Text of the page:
The 9 Best Chest Exercises to Build a Massive Chest


These are the 9 best chest exercises that will build you a chest shelf.

It seems as though every gym bro’s favorite exercise in the gym is the bench press, and for good reason as it is certainly one of the best chest exercises to build both muscle mass and overall strength. The bench press is one of the big three lifts, along with squats and deadlifts, and it’s a good indication of one’s overall strength. And you use your chest muscles to push most of the load in this movement, accompanied by a little bit of your triceps and front deltoids.

Although the bench press is a crucial component of building a chiseled chest, there are a variety of chest exercises that will develop and strengthen your chest. Plus, they’ll improve your bench press. The problem is choosing the correct movements and omitting the rest. This article will cover the 9 best chest exercises to build a chest like Thor. 

Best Chest Exercises

  1. Barbell Bench Press
  2. Wide Grip Bench Press
  3. Decline Barbell Bench Press
  4. Incline Dumbbell Flyes
  5. Incline Barbell Bench Press
  6. Incline Dumbbell Bench Press
  7. Dumbbell Flyes
  8. Dumbbell Bench Press
  9. Cable Crossover

Barbell Bench Press

The barbell bench press is the most popular chest exercise. It’s part of the “big three”–along with squats and deadlifts–and it’s a good indicator of one’s overall strength. The barbell will let you load up on a lot of weight to vastly improve your chest and strength size compared to other exercises like the dumbbell fly (1). Plus, the shoulder-width grip will balance the weight of the barbell, further enabling you to use heavier weights. You’ll also target your shoulders and triceps as secondary muscles. 

Benefits of the Barbell Bench Press

  • This movement lets you use heavy weight since you’ll be able to use a shoulder-width grip and barbell.  
  • It’s a compound movement
  • This exercise targets your triceps and shoulders as well. 

How to Do the Barbell Bench Press

You’ll load a barbell with plates on either side. Then, you’ll lie flat on a bench and grasp a barbell shoulder-width apart. Next, lift the barbell and lower it to mid-chest level. Once the barbell touches your chest, press it back up. 

Wide Grip Barbell Bench Press

The wide grip bench press is similar to the barbell bench press that has a medium grip (shoulder-width); however, as the name suggests, you’ll grab the barbell with a wider grip. A wider grip will engage more of your chest muscles. You’ll also bring the barbell through less range of motion and increase shoulder stability

Benefits of the Wide Grip Barbell Bench Press

  • It’s less range of motion. 
  • This movement recruits more of the muscles in your chest.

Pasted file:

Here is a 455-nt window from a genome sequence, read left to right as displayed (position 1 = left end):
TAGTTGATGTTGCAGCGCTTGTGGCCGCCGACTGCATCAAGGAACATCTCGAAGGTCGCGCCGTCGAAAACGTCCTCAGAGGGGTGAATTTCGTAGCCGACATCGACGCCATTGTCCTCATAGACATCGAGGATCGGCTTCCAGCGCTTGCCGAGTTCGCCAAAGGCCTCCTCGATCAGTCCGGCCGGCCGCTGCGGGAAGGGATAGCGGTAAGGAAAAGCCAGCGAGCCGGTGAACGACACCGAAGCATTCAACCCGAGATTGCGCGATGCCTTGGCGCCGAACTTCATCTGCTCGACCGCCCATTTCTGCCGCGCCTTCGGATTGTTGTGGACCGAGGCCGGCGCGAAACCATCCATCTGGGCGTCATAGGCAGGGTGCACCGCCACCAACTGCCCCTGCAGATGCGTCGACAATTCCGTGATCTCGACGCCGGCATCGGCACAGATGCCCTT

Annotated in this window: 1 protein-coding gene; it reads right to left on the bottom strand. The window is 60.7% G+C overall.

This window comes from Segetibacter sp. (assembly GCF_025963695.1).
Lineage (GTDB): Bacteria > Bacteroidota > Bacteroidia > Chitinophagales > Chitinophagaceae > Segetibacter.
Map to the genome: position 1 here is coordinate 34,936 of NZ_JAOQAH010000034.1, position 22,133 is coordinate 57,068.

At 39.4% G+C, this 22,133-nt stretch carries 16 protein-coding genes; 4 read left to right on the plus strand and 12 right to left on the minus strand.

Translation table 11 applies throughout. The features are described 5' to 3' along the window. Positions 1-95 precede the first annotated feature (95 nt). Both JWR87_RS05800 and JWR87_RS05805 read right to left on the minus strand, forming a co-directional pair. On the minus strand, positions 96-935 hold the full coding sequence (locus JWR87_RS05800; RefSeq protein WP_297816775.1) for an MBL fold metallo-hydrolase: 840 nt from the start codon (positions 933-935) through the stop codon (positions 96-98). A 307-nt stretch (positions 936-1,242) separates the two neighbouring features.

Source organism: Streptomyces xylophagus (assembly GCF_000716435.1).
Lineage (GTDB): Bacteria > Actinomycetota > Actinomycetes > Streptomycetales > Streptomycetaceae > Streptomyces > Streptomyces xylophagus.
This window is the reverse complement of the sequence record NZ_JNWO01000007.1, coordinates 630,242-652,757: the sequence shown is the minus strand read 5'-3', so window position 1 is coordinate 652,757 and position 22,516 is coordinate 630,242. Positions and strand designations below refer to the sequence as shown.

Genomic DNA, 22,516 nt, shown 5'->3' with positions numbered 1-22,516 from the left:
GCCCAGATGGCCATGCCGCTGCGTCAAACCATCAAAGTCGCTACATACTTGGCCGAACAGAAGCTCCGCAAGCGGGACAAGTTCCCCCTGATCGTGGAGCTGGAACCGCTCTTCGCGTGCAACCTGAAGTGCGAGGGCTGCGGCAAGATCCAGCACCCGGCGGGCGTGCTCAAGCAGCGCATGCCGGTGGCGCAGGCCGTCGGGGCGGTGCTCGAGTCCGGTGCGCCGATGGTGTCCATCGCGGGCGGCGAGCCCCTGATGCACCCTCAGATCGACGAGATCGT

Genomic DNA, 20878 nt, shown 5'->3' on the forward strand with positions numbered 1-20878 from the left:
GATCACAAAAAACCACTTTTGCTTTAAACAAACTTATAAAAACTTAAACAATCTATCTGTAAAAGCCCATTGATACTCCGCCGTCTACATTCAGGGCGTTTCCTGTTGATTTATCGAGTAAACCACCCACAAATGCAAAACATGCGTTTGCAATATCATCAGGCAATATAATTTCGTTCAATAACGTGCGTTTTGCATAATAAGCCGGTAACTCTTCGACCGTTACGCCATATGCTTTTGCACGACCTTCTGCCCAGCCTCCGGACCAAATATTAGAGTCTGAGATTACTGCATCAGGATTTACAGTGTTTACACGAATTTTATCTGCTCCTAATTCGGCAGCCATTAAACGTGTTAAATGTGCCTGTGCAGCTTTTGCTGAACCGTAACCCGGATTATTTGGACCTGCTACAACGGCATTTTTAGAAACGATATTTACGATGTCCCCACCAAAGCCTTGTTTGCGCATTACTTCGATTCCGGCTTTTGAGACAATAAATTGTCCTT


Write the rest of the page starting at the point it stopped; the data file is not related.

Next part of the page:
• The wider grip stabilizes your body more. 

How to Do the Wide Grip Barbell Bench Press 

Lie on your back on a flat bench and set your eyes to look directly at a fixed barbell. Grab the barbell wider than shoulder-width and lift it off (starting position). Lower the barbell to your mid-chest, then press it back to the starting position. 

Decline Barbell Bench Press

The decline barbell bench press is done with a medium grip but with a bench set at a decline. This decline will target your lower chest muscles. Also, the angle of the bench allows lifters to press more weight than the standard barbell flat bench press. Moreover, the downward slope of this exercise places less strain on your shoulders. 

Benefits of the Decline Barbell Bench Press

  • The decline bench press activates your lower pecs. 
  • You can lift more weight on this movement. 
  • You’ll have decreased shoulder stress

How to Do the Decline Barbell Bench Press 

Secure your feet into the decline bench set up and lie flat back on a bench at a decline. You’ll then grab the barbell with a medium grip and lower the load to your sternum. Next, press the barbell up without locking out your elbows

Incline Dumbbell Flyes

The incline dumbbell fly is performed with dumbbells at an incline. The incline will engage your upper pecs, and the biomechanics of the movement will isolate your chest muscles. It’s great for adding additional volume to your pectoralis major (pecs). 

Benefits of the Incline Dumbbell Flyes

  • This exercise isolates your chest muscles. 
  • The dumbbell incline fly targets your upper chest muscles. 

How to Do the Incline Dumbbell Flyes 

Set a bench to an incline to a 30-45 degree angle. Then, grab dumbbells and sit them on your thighs. Next, lie flat and lay your shoulder blades against the bench with your head resting on the seat, and straighten your arms to put the dumbbells overhead. Keep your feet balanced on the floor and lower your arms in an arc angle until you feel a stretch in your chest, then bring the dumbbells back up to the starting position. Maintain a slight bend in your elbows to reduce tension in your shoulders. 

Incline Barbell Bench Press